Helvet Immo: victory for BNP Paribas customers before European justice

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Helvet Immo: victory for BNP Paribas customers before European justice

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The Helvet Immo nightmare continues for BNP Paribas, but is about to end for customers who have taken out these loans denominated in Swiss francs and repayable in euros. On Thursday, the Court of Justice of the European Union (CJEU) ruled in favor of borrowers in this ten-year-old case.

As a direct consequence, the French civil courts who, until now, had not followed the borrowers will have to re-examine the cases not yet decided under the eye of this new jurisprudence. Most contracts signed with this term considered unfair could be canceled.

“It’s a huge win for consumers,” said Charles Constantin-Vallet, a victim’s attorney. According to him, they are “a minimum of 250 million euros that the bank will have to pay” to injured borrowers.

This victory for the borrowers comes on top of a February 2020 decision before the French correctional judge who convicted BNP Paribas Personal Finance for “deceptive business practice” and concealment of that crime, and ordered the provisional enforcement of the decision with payment of damage. 127 million euros have already been paid by the bank’s subsidiary, which has filed an appeal.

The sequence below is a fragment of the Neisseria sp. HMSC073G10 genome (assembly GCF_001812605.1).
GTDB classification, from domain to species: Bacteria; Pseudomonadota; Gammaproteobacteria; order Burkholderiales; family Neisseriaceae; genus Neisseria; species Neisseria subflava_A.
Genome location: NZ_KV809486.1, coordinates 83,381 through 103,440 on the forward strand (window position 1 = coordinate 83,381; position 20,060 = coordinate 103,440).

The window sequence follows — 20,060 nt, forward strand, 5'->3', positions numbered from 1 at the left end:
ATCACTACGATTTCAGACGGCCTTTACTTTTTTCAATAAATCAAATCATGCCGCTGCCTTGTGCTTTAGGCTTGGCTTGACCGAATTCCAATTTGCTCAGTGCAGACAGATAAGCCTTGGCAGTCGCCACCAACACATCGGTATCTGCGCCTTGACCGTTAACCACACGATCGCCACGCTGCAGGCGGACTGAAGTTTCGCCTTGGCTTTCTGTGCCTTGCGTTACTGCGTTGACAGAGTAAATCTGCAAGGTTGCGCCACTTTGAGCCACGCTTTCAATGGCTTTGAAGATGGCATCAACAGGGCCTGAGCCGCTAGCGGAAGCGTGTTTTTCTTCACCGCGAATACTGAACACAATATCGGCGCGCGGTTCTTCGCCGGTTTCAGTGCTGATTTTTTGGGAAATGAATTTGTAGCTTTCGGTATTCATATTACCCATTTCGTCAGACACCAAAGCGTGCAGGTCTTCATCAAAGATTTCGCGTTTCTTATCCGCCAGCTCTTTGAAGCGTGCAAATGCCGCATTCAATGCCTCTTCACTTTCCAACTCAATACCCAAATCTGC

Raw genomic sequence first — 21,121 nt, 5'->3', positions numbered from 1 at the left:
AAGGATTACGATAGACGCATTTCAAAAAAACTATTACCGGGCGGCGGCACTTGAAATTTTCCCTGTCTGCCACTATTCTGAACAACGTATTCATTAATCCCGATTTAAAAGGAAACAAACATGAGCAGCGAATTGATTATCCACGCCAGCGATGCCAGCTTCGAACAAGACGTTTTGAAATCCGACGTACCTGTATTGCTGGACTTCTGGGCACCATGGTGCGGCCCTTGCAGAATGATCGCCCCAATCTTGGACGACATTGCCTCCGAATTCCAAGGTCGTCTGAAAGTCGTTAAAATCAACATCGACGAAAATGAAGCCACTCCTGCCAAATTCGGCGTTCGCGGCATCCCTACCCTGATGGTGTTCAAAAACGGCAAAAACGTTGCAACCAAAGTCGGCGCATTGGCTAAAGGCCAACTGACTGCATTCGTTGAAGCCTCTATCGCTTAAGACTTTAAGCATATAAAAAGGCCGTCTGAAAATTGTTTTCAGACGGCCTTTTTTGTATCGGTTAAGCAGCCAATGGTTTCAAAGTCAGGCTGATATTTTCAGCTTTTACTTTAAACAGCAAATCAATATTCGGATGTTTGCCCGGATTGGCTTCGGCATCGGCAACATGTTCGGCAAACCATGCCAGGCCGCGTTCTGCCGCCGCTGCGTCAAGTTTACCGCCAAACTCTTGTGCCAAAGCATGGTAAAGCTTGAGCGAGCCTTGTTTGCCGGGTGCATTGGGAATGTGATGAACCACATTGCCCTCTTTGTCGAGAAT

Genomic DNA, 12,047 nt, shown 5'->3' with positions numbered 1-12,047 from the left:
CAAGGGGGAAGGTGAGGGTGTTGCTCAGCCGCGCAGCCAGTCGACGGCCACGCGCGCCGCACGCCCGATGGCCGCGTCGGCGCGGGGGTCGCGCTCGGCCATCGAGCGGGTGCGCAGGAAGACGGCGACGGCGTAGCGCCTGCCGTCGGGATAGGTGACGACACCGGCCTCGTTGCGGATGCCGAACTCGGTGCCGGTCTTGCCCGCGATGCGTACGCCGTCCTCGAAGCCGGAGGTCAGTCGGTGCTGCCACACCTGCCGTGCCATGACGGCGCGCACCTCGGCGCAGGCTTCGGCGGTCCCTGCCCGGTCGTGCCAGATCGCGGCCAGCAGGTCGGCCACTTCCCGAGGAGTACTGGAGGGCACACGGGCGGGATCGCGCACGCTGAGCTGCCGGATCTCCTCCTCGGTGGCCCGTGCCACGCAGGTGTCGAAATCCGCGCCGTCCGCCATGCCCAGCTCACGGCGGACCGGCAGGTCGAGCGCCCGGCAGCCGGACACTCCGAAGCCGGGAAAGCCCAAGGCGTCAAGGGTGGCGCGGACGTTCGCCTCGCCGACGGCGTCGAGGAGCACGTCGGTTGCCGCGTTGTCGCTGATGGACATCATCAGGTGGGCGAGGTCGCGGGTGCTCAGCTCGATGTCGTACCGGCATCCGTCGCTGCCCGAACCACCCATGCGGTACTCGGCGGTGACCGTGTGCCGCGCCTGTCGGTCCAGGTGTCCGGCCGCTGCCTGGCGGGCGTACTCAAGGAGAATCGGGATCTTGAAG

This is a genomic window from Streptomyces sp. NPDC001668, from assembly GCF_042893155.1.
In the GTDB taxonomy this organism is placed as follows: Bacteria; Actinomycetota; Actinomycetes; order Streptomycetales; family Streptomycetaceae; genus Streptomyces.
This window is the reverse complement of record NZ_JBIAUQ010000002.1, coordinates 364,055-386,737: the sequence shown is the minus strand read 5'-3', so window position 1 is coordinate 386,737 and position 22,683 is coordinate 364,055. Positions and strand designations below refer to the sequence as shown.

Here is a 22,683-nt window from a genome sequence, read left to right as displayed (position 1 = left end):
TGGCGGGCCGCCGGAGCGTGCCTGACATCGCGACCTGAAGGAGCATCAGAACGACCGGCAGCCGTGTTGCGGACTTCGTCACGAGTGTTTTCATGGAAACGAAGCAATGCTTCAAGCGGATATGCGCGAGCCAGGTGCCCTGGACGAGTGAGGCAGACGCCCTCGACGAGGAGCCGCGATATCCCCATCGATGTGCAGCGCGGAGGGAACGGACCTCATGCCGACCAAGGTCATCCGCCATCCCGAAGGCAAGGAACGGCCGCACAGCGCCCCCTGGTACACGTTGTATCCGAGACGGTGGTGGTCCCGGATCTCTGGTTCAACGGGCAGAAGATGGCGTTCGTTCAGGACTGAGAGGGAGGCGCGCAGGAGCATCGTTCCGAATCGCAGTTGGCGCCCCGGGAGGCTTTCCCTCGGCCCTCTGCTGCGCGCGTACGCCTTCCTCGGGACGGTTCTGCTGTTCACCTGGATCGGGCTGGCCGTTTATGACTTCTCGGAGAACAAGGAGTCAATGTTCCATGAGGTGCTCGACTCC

“We have taken note of the decisions taken by the CUJE which, as recalled in its press release, does not resolve the national dispute, reacted a spokesperson for BNP Paribas Personal Finance. It is for the national courts to assess the impact of these decisions on the Helvet Immo dispute. “

Unfair terms

Charles Constantin-Vallet appealed to the Paris unfair terms judge on behalf of CLCV, the consumer association. The decision is expected by the end of the year and if this judge follows European jurisprudence, “BNP Paribas may have to cancel the contract designated with all these customers who have signed it, whether or not they have acted before the courts”, argues the lawyer.

“The unfair terms that appear in a consumer contract do not bind the consumer and must be considered as non-existent, so that they cannot have any effect on his legal and factual situation”, the CJEU recalled unambiguously in its judgment. .

The note flares up

From 2008 to 2009, 4,655 loans were granted for approximately € 800 million. Borrowers, who had not anticipated the currency risk, have seen their ratings rise since 2011, when the euro weakened strongly against the Swiss franc. Many still owe more capital than the amount borrowed even if they have been paying for ten years.

According to the CJEU, “although the existence of this risk was not expressly mentioned in the loan contracts, it nevertheless indirectly followed that this risk was inherent therein and weighed on the consumer”.

Transparency requirement

However, “to the extent that the trader has not complied with the obligation of transparency towards the consumer, these clauses seem to represent a disproportionate risk for this consumer in relation to the services and the amount of the loan received, since their application has the the consequence that the latter has to bear the cost of changes in forward exchange rates “, concluded the Court.

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